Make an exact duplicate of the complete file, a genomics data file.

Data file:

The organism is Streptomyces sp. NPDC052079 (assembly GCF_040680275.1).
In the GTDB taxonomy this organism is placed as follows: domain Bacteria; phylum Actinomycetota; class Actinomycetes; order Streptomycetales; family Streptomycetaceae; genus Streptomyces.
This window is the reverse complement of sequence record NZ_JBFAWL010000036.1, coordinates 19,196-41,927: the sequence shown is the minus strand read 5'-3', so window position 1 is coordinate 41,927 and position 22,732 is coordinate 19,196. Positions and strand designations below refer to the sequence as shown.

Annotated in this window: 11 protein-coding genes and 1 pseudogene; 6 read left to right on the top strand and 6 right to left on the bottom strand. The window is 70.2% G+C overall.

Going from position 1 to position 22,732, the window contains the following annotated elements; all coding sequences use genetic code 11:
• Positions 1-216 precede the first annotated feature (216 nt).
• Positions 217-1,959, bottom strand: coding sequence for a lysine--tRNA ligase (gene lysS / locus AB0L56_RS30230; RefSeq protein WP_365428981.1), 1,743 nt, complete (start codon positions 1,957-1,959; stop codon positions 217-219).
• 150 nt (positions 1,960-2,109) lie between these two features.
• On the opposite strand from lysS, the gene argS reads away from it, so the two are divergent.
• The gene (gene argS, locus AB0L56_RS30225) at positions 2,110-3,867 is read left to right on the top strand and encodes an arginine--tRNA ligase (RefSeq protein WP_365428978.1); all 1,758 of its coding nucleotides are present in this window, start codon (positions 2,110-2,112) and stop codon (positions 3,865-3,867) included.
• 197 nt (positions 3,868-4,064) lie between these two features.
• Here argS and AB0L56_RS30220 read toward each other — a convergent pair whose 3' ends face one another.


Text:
The organism is Streptomyces sp. NPDC052079 (assembly GCF_040680275.1).
In the GTDB taxonomy this organism is placed as follows: domain Bacteria; phylum Actinomycetota; class Actinomycetes; order Streptomycetales; family Streptomycetaceae; genus Streptomyces.
This window is the reverse complement of sequence record NZ_JBFAWL010000036.1, coordinates 19,196-41,927: the sequence shown is the minus strand read 5'-3', so window position 1 is coordinate 41,927 and position 22,732 is coordinate 19,196. Positions and strand designations below refer to the sequence as shown.

Annotated in this window: 11 protein-coding genes and 1 pseudogene; 6 read left to right on the top strand and 6 right to left on the bottom strand. The window is 70.2% G+C overall.

Going from position 1 to position 22,732, the window contains the following annotated elements; all coding sequences use genetic code 11:
• Positions 1-216 precede the first annotated feature (216 nt).
• Positions 217-1,959, bottom strand: coding sequence for a lysine--tRNA ligase (gene lysS / locus AB0L56_RS30230; RefSeq protein WP_365428981.1), 1,743 nt, complete (start codon positions 1,957-1,959; stop codon positions 217-219).
• 150 nt (positions 1,960-2,109) lie between these two features.
• On the opposite strand from lysS, the gene argS reads away from it, so the two are divergent.
• The gene (gene argS, locus AB0L56_RS30225) at positions 2,110-3,867 is read left to right on the top strand and encodes an arginine--tRNA ligase (RefSeq protein WP_365428978.1); all 1,758 of its coding nucleotides are present in this window, start codon (positions 2,110-2,112) and stop codon (positions 3,865-3,867) included.
• 197 nt (positions 3,868-4,064) lie between these two features.
• Here argS and AB0L56_RS30220 read toward each other — a convergent pair whose 3' ends face one another.